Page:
Seated at the front porch of the First White House on a sunny morning, curator Bob Wieland said he supported the Legacy Museum, but felt strongly that Confederate landmarks be preserved, especially as the city is changing and the sleepy old cotton south falls away. That means, he said, keeping this museum [the First White House] just to have a positive taste, an old south taste, as the new comes up.
Asked about criticismsthat the state-funded First White House whitewashes the evils of slavery, Wieland said, We could certainly tone down the celebration [of Davis] , but it is part of civil war history. Discussing the lack of references to slavery, he said the museum was more of a political military history than a social history.
While some of the most vocal Alabama defenders of Confederate monuments said they broadly backed the concept of a lynching memorial, they also expressed anxiety about its impact, some reverting to racist stereotypes of African American rioters.
Bring that stuff to light, and let it be there, but dont dwell on it, said Tommy Rhodes, a member of the Alabama Sons of Confederate Veterans. We have moved past it You dont want to entice them and feed any fuel to the fire.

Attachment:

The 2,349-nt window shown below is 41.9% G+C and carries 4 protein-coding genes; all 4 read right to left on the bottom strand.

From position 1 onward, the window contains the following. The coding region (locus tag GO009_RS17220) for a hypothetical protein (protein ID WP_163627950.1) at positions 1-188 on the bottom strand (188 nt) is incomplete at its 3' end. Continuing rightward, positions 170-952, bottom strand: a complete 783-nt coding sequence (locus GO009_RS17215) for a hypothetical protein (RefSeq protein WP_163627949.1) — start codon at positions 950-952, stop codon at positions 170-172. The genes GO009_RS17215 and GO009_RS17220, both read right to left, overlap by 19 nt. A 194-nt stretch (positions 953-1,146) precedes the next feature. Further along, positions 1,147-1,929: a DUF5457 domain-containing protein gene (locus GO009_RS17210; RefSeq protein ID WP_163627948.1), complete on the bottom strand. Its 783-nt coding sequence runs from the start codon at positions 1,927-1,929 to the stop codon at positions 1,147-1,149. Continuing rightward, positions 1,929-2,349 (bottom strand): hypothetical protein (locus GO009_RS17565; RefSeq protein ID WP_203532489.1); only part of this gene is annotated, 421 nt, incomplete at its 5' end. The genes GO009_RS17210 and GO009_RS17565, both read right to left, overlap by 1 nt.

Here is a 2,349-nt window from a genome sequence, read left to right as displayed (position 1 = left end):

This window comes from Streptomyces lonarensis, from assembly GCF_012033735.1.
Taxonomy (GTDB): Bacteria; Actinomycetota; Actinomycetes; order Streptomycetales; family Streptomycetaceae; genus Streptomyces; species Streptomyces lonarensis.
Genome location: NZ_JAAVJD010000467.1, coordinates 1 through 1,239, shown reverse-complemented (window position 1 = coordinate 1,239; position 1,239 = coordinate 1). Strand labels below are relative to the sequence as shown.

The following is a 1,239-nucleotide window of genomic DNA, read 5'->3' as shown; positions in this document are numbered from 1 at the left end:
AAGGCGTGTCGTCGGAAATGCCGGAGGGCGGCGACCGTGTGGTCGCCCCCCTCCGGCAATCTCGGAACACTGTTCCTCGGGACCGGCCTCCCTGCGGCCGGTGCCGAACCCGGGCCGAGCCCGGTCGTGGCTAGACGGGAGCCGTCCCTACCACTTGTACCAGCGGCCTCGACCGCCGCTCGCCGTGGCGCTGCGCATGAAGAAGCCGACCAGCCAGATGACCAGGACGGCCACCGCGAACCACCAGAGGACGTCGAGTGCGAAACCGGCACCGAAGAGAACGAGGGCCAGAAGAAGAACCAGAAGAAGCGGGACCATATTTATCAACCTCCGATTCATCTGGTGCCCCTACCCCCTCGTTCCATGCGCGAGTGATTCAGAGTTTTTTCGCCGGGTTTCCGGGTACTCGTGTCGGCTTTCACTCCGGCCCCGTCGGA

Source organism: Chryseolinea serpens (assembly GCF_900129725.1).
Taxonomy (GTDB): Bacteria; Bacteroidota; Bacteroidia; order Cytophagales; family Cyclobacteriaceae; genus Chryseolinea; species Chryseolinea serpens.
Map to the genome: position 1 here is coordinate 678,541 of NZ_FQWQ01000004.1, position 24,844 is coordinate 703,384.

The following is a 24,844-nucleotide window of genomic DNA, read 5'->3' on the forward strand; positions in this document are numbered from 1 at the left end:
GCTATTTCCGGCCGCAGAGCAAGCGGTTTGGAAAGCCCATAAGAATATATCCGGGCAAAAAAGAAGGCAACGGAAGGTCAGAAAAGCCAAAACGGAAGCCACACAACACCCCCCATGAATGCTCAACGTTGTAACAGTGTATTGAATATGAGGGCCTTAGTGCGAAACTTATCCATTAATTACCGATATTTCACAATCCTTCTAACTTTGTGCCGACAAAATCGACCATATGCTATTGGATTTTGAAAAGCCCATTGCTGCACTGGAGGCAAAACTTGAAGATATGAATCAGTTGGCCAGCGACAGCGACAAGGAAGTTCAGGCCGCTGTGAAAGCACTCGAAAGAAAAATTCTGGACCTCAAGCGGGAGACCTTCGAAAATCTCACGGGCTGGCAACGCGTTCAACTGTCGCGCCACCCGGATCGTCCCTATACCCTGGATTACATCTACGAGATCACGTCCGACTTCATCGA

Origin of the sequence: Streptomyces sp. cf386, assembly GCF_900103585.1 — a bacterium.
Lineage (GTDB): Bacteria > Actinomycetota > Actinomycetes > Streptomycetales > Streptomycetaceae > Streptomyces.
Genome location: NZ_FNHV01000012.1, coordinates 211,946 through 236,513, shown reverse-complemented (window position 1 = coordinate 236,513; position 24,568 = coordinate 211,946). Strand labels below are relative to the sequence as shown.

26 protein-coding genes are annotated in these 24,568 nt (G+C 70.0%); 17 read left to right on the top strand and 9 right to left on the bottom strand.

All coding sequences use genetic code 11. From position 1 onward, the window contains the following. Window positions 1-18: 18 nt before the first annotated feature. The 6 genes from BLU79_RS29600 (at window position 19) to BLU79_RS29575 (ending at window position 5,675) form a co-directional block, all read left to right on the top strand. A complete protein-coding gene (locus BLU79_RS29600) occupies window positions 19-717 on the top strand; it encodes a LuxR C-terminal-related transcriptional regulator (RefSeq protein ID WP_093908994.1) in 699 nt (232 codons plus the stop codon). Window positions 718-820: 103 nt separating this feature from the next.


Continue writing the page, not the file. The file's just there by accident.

Randall Hughey, another member who also owns a local radio station, emphasized his support of the museum but also repeatedly questioned the veracity of its facts.
They have every right to have the memorial, if its accurate, he said, adding that he was perplexed by reports of more than 4,000 lynchings. That seems pretty incredible to me that there would be that many documented lynchings That was not the norm.
Equal Justice Initiative, the group behind the memorial and lynching data, did six years of research and made extensive visits to southern sites.
Mary Massey, a 58-year-old nurse on her way to lunch in Montgomery, expressed disdain at the project: We didnt have nothing to do with that. I think they just need to leave it alone. Its just stirring up something.